Offering a unique virtual experience with programming, lecture series, social media events, and other activities
Fort Ticonderoga continues its Digital Campaign – an exciting virtual experience featuring interactive programming, engaging lectures series, and creative at-home educational activities and resources.
The unique virtual opportunity brings the layers of history and natural beauty into homes across the globe. Fort Ticonderoga staff continue to press forward with their commitment to providing resources and entertaining programs to engage, inspire, and give context to the world around us.
“Through this Digital Campaign, we are eager for our virtual visitors to enjoy behind-the-scenes information and special insider content,” said Beth L Hill, Fort Ticonderoga president & CEO. “We look forward to inspiring visits during special digital events throughout 2021 and beyond!”
Friday, April 9
Gardener Growth: Sowing Seeds for 2021
Join Fort Ticonderoga Director of Interpretation, Cameron Green, as he starts the seeds for our fabulous crop of vegetables in the King’s Garden. From potting soil to heirloom seeds, get tips to start your own vegetables in 2021!
Saturday, April 10
Virtual Garden & Landscape Symposium (Day 1 of 2)
The King’s Garden at Fort Ticonderoga presents the Ninth Annual Garden & Landscape Symposium virtually on two consecutive Saturday mornings, April 10 & 17, 2021. This online program features practical, easy-to-implement strategies for expanding and improving your garden or landscape. Whether you are an experienced gardener or you are just getting started, join this program for helpful insights from garden experts who live and garden in northern climates. This is a paid program that requires pre-registration.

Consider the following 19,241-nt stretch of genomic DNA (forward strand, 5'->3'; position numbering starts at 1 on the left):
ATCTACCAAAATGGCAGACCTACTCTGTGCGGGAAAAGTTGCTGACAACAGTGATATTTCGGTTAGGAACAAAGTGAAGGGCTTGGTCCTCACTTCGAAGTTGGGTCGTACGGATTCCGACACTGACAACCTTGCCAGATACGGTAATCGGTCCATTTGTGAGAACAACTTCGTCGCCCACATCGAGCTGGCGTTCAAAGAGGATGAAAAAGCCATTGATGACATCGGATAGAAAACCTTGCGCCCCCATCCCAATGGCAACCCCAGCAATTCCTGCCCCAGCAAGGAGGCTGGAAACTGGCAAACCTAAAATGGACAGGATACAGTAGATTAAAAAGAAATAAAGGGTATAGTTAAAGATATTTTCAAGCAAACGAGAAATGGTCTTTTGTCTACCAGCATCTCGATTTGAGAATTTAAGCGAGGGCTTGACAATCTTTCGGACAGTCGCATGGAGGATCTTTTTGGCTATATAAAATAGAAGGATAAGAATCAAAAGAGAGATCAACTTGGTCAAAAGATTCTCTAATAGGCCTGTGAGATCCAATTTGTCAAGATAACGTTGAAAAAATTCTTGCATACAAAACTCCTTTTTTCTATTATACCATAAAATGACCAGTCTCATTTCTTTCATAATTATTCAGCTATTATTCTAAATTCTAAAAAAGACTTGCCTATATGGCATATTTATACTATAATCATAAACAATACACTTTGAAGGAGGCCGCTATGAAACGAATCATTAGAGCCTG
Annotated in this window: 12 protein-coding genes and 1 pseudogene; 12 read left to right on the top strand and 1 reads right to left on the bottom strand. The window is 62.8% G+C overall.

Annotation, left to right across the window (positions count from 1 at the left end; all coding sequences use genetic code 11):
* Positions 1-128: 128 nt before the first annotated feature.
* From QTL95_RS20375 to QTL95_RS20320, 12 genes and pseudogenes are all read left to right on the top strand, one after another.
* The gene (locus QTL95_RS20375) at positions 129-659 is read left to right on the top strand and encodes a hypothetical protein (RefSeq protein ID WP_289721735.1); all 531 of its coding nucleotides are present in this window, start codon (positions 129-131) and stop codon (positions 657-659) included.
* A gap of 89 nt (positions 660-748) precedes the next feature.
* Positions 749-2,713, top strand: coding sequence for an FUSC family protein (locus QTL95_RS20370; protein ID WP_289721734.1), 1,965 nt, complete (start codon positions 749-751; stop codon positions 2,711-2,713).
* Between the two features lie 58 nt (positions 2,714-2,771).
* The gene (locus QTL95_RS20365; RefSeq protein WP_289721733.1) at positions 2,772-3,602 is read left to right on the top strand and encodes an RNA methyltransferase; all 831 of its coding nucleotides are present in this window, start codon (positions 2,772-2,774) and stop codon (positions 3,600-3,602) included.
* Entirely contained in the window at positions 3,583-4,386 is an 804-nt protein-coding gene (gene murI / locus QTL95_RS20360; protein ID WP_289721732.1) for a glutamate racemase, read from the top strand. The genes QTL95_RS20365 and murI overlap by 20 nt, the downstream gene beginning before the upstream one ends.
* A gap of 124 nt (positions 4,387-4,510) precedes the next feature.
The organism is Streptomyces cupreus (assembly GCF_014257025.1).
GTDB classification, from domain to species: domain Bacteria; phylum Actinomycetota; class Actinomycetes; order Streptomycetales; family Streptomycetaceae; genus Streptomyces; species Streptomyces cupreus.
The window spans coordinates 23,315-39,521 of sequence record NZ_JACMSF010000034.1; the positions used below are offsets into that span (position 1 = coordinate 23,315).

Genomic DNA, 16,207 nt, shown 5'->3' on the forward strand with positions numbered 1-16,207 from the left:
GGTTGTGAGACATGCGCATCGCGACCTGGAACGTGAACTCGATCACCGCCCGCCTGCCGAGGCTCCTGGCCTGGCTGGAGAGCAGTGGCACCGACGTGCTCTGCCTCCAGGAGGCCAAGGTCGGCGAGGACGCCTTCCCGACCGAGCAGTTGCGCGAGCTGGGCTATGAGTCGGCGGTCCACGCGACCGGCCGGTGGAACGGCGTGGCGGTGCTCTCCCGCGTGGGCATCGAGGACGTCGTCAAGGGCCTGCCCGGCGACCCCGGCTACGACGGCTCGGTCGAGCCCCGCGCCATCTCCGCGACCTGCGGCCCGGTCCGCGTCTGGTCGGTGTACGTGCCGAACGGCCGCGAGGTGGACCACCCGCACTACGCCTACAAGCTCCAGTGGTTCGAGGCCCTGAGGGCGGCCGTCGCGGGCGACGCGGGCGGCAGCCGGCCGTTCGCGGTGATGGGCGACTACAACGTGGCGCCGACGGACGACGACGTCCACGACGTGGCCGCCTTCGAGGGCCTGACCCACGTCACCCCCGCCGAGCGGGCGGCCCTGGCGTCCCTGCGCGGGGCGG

Sunday, April 11
Virtual Fort Fever Series: “his horse & one month’s provisions…” Mounted Militia in the Champlain Valley and Beyond
Dig deeper into militia on horseback in the Champlain Valley during the Revolutionary War. Join Fort Ticonderoga Vice President of Public History, Stuart Lilie, to explore this regional case within a broader American tradition shaped by the scale and landscape of North America. This is a paid program that requires pre-registration.
Thursday, April 15
From the Ground Up: Between the Wars
In this new episode of From the Ground Up, explore archaeological artifacts from the years between the French & Indian War and Revolutionary War as the British Army and their families continued the day-to-day garrison of Fort Ticonderoga!
Friday, April 16
Living History Program: Can You Bear It? Musician Caps of the 26th Regiment of Foot
Join Fort Ticonderoga for a behind-the-scenes preview of the new British drummer’s caps that will be worn in our portrayal of the Fifers and Drummers 26th Regiment of Foot this summer. From piecing and cutting bearskin to setting painted silver plates and cords, see the surprising efficiency of making these visually impressive caps.
Saturday, April 17
Virtual Garden & Landscape Symposium (Day 2 of 2)
The King’s Garden at Fort Ticonderoga presents the Ninth Annual Garden & Landscape Symposium virtually. This online program features practical, easy-to-implement strategies for expanding and improving your garden or landscape. The presentations are offered online using Zoom. We invite you to join us this April, whether you are an experienced gardener or you are just getting started, for helpful insights from garden experts who live and garden in northern climates. This is a paid program that requires pre-registration.